Quote Originally Posted by Seymour View Post
    Of course one's religious perspective (and other experiences) directly inform one's political decisions. You have every right for that to be the case and to vote your conscience.
    That's all I ask.


    However, outside of a Christian theocracy "because the Bible says so" is not a convincing justification (even were there only one interpretation possible) for a law that governs Christians of other denominations, Muslims, Hindus, Buddhists, agnostics and atheists.
    No, I doubt it is convincing. But, I challenge the Idea that "because the bible says so" is somehow equal to theocracy. I support laws against murder first and foremost on the basis that that it is a societal sin condemned by God.

    The equal worth of human beings is arguable from a multiplicity of perspectives. People having the freedom to find their own way (which the protestant "priesthood of all believers" informs) and pursue their own happiness (and freedom of conscious, also a protestant value) appeals to more than the Bible alone.
    I think your concept of the priesthood of all believers is a bit misinformed, but I won't get into that.

    Your argument that other faiths agree on certain tenants is a good policy argument. But, it does not completely delegitimize my views which are based on a more narrow perspective.

    If you believe that God's laws are not arbitrary and reflect deeper truths, then they should be arguable from a non-religious perspective. If that's not the case, then you shouldn't expect for others to be content when you impose those views as laws upon others, any more than you would be content having laws from another religion imposed upon you.
    I don't expect other people to be content when my views are imposed upon them regardless of whether they're on religious grounds. Nonetheless, If I can get a constitutional bill I support based on my view of the bible passed by congress and signed by the president... well that's that. It's not fundamentally unfair.

    There are tons of laws imposed on me that I don't like... thousands likely.

    However, we here in the U.S. live in a pluralistic society and our government does not endorse any one denomination or religion (not even atheism). We tolerate religious differences, and ask for tolerance from our citizens in return.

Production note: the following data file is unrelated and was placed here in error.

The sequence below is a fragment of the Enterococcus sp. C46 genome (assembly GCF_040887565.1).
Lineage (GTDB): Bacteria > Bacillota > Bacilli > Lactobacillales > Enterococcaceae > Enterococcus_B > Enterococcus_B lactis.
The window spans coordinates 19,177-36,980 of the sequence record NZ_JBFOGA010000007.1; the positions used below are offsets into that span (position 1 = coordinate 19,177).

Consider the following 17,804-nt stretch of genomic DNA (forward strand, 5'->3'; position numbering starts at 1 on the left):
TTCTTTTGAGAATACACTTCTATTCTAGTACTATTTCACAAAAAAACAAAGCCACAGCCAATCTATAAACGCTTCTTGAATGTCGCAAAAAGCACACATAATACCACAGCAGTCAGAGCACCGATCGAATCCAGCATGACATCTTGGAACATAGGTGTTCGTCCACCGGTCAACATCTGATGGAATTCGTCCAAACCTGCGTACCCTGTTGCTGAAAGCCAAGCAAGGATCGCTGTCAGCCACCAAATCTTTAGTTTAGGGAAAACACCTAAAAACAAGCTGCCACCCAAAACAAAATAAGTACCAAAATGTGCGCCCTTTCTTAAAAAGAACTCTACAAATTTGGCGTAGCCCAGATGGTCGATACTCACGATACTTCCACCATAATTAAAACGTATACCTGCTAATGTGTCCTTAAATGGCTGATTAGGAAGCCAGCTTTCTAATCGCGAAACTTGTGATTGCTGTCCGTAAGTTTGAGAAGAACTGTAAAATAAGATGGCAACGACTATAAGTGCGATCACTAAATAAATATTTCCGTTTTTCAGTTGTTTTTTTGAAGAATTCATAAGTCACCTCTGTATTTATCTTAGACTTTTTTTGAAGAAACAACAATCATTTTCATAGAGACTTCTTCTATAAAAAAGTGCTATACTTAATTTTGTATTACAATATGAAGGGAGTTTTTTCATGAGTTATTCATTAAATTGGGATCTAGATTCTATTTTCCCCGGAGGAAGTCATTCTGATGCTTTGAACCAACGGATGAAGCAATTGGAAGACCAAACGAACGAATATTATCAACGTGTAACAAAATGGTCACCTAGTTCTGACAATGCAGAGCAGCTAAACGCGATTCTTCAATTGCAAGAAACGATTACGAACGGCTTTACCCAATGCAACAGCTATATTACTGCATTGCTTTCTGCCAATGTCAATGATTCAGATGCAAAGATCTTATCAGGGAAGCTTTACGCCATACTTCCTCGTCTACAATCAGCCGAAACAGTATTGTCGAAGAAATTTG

Religious tolerance is a separate issue from policy motivation.

    Gay marriage is strictly an equal protection clause issue. The establishment clause does not come into play... I'm pretty sure you can read any court opinion on same-sex marriage and they're not going to bring up the establishment clause.
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  8. #98
    Senior Member cafe's Avatar
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    I guess for me, my duty as a Christian is to be a good citizen and in doing so, I have to look at the basic concept of what our laws are supposed to do -- the spirit of the laws, if you will. In the US, the essential theme is freedom and equailty -- people should be free to live as they want to up to the point that doing so will infringe upon the freedom of others and citizens in good standing (those not guilty of crimes against their fellow citizens, etc) should be equal under the law.

    As a citizen, the only objections I can see to same sex unions are essentially religious in nature. Two men or women receiving marriage-like health insurance/tax status, if they live like a married couple, does not infringe upon the rights of their fellow citizens in any significant way that I can see. If I felt there was some infringement upon the freedoms of others because of these unions -- infringement specific to this kind of union -- then it would be a different matter.

    The idea that one group can have freedoms while not giving those same freedoms to others is repulsive to me as a citizen and as a Christian. I'll give an example of the way I look at it: as a Protestant believer, I don't have a problem of conscience with some types of birth control above and beyond, say, what a lot of Catholic believers might have a problem with. I believe God gave married couples sex for not just procreation, but as an outlet for their sexual cravings and (according to my understanding of scripture) they should not abstain from sex for reasons other than a mutually agreed upon (and brief) period of prayer and fasting. This is somewhat different from the way some Catholic believers see things, if I understand correctly.